I’ve always wanted to travel on Skyline Drive, and today Al and I got the opportunity. The total distance is 109 miles which runs the entire length of the Shenandoah National Park in the Blue Ridge Mountains of Virginia. The nearest city to our entrance was Front Royal, VA. We started at the North entrance at SR 340 and drove about 50 miles to the first exit at SR 211 in Thornton Gap.
It was a beautiful day for the ride – no rain, just blue skies. The combination of different trees and foliage made the drive colorful and awesome. Nature is truly amazing!!
Since Al qualified, we were able to avoid the entrance fee of $20 a private vehicle. We paid $10 for a lifetime membership for all National Parks. In fact, as long as one person in the car has a lifetime membership, everyone in the car can enter the national park free of charge!
The picture above includes my first cousins – Rose (on the left) and Diane (on the right) – and my Uncle Charlie (in the middle). Even though we are first cousins, I haven’t seen them since we were kids…with one exception. That one exception was when my father died in 1996 at 64 yrs old. Diane, Rose, and my uncles attended the funeral. At that time, my parents were divorced so my father’s new wife handled all the arrangements. I didn’t realize it at the time, but the lines of communication between my father’s side of the family and his children ended when my parents divorced.
February is Black History month. It’s a great time to provide an update on the Historic Barnes House – see initial post here.
The Barnes House, home of Eppa and Amanda (Lambert) Barnes, was built in 1797, and originally owned by Moses Copen, a slave owner at the time. Mr. Copen owned Eppa (born in 1852), his siblings and his mother (Jane). By the end of the Civil War, Eppa was freed and Mr. Copen had passed. After Mr. Copen’s death, his daughter Permilia Copen, gave the house to Jane (Eppa’s mother) along with seven acres. Eppa married Amanda “Mandy” Lambert in July 1875. Over the years they purchased approximately 160 acres of land, raised 11 children and expanded their home as their family expanded.
My husband loves this recipe and suggested I share it with the world! It’s very easy to make. If you like chicken soup, this version includes drumsticks versus chicken pieces which makes it fun to eat! For our Weight Watcher community, it’s 6 smart points for one cup of soup minus the rice or pasta. To serve, add soup in a bowl first, and the chicken drumsticks last. Don’t forget a separate place setting for your chicken bones. 🙂
- 12 Chicken drumsticks
- 10.5 oz of fat free condensed cream of chicken and/or cream of celery soup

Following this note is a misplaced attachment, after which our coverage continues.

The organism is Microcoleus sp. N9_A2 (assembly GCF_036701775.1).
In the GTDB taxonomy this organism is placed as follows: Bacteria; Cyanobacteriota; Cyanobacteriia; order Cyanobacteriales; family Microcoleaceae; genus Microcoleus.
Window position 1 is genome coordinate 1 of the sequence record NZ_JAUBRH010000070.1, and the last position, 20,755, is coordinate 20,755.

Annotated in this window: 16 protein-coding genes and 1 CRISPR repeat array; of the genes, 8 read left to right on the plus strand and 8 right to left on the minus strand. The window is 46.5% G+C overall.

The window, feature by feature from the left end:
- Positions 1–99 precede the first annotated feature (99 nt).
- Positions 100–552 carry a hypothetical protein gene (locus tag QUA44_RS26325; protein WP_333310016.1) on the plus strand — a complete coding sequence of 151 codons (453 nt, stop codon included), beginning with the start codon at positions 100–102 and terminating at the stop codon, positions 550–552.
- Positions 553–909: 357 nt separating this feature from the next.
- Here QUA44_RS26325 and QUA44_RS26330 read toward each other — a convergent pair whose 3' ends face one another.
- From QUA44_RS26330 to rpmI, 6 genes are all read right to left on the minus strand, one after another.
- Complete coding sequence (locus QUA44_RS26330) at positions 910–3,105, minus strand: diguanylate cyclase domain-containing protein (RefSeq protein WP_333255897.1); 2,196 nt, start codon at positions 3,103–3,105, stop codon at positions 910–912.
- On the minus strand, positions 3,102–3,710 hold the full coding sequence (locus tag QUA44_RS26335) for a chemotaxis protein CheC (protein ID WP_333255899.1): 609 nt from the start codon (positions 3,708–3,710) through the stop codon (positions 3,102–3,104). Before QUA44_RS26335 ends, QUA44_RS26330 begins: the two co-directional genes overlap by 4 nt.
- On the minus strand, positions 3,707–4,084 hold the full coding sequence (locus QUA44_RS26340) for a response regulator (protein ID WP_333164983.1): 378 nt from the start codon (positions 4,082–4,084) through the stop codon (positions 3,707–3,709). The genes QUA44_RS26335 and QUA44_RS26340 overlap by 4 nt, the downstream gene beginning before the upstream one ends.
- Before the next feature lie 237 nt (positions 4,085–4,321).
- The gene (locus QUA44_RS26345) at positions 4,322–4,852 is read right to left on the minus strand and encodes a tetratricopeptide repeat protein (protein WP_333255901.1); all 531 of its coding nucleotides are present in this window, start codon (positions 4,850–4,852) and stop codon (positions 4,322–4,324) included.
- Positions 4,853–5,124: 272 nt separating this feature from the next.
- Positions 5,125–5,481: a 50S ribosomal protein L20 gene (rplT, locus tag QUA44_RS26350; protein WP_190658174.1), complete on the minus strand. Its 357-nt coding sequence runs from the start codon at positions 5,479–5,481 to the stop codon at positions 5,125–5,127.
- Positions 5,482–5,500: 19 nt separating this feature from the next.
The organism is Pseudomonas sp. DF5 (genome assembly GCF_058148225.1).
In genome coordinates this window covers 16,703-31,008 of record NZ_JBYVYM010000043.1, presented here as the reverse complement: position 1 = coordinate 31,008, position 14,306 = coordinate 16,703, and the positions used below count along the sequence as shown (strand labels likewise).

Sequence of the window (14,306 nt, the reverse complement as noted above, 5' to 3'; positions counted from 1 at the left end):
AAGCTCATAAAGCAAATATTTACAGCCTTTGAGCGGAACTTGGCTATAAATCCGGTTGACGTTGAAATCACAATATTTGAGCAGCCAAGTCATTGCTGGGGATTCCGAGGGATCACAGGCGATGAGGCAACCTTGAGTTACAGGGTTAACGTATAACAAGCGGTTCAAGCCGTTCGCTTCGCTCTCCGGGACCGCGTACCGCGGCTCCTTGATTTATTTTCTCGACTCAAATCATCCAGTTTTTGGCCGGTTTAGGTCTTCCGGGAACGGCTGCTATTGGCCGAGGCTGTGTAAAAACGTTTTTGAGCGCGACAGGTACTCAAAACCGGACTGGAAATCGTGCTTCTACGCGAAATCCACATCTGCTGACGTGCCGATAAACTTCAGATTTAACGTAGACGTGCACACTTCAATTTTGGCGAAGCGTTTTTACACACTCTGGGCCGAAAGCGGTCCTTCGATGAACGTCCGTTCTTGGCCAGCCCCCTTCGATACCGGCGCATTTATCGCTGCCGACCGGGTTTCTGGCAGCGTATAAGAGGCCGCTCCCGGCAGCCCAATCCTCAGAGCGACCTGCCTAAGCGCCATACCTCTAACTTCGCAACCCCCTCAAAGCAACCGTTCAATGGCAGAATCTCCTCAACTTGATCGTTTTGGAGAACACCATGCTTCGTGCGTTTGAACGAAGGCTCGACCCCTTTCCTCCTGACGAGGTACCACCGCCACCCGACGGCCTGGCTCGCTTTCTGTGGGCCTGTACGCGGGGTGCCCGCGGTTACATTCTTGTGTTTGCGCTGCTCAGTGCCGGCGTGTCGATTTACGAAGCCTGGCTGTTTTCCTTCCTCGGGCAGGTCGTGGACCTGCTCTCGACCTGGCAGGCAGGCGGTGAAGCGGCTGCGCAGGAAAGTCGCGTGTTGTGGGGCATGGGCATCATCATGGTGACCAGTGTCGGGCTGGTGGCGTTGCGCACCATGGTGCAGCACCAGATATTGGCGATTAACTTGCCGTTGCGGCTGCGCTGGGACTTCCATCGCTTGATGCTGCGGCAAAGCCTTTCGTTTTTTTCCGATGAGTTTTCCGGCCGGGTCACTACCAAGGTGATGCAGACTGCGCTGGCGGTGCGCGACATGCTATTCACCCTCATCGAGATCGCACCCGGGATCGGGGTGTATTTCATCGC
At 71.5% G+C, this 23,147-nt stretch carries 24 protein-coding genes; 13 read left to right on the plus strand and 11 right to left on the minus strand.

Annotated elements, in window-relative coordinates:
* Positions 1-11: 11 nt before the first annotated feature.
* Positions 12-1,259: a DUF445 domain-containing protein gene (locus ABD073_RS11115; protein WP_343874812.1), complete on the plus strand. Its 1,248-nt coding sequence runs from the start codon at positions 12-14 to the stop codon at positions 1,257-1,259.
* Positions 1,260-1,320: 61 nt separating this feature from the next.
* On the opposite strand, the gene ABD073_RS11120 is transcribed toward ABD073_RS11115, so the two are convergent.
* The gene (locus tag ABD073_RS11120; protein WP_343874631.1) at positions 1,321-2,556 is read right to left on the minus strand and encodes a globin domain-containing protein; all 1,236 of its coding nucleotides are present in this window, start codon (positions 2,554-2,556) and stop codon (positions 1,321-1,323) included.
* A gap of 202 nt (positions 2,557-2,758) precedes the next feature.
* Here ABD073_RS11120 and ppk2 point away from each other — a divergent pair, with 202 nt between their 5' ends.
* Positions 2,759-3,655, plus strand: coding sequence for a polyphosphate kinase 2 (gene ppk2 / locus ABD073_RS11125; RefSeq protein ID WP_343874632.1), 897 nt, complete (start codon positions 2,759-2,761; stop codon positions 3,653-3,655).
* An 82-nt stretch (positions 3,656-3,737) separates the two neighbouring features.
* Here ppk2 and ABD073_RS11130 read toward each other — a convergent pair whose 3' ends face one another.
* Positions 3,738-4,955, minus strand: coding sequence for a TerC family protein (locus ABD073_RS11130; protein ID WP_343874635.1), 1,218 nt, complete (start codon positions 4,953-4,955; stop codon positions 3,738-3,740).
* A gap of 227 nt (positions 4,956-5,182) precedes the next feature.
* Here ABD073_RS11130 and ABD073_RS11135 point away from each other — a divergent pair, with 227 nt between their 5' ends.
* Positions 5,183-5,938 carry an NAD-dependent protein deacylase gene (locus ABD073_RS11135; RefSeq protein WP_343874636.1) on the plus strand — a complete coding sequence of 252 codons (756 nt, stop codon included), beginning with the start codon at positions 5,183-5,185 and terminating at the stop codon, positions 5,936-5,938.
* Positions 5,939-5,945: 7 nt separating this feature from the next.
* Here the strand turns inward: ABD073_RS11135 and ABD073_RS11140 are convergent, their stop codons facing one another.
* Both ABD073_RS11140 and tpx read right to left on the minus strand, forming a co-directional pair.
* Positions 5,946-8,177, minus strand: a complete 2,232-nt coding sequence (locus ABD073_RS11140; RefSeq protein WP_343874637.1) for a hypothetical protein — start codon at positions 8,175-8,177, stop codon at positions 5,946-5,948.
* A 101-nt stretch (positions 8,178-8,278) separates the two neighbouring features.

- 4 cups of water
- 1-16 oz bag of frozen corn
- 1-16 oz bag of frozen green beans
- 1-48 oz container of liquid Chicken broth
- season to taste with seasoning salt, pepper, poultry seasoning, onions, 2 bay leaves, and celery
- 1/2 cup of your favorite pasta or rice (optional)
- Use paring knife and pull back skin to remove from chicken drumstick
- Place raw chicken drumsticks, water and chicken broth in 6 quart pan and boil until done (can be cooked in a crock pot) about 45 to 60 minutes
- Add remaining ingredients to pot – corn and green beans (use the vegetables of your choice. I generally used frozen mixed veggies but I was out.) – simmer for 20 min.
- Measure out one cup of soup, minus the chicken drumsticks, and pour over rice or pasta (I cook separately).
- Ensure you have a plate to put the chicken bones while eating. Enjoy!
Serves 6 (assumes two drumsticks per person)
Grand Baby Taylor, Chicago – minus “Teddy”
This is a true story written by my husband. The story is about my mother Alice (Great Grandma) and Taylor (Grand baby) when she young. Taylor had a stuffed animal that she carried with her all the time. It was actually a cow called “Mooey”. For simplicity purposes, we called it a teddy bear. Enjoy!
Great Grandma was taking her nearly two-year old great Grand Baby, our “Grand Baby”, to the Laundromat. Grand baby had her favorite teddy bear with her, THE teddy bear. No other teddy bear or toy, or form of comfort would do when Grand Baby was crying or sad, only this, exact, teddy. So this teddy went everywhere with Grand Baby: in the crib, out of the crib, in the high chair, out of the high chair. Teddy was Grand Baby’s nearly constant companion: inside and outside, dragged behind on floors, sidewalks, and parking lots, in cars and out of cars, on lawns, in shopping carts, everywhere. Teddy started out white and yellow and had developed a deep (and lovely to Grand Baby), gray patina, like that of a dust mop. Teddy was covered from the top of her frazzled head to the bottom of her frayed feet with nearly two years of love and grime. Grand Baby was not selfish about Teddy, she was generous. Grand Baby would offer her precious, precious Teddy to you: as a sign of trust, as a gesture of affection, or just to hold. It might be your honor to hold Teddy for Grand Baby at those times when Grand Baby’s own little arms were too tired to hold her dear Teddy, anymore… though… you might have to give Teddy back immediately if, filled with second thoughts, Grand Baby stretched a single arm back out at you..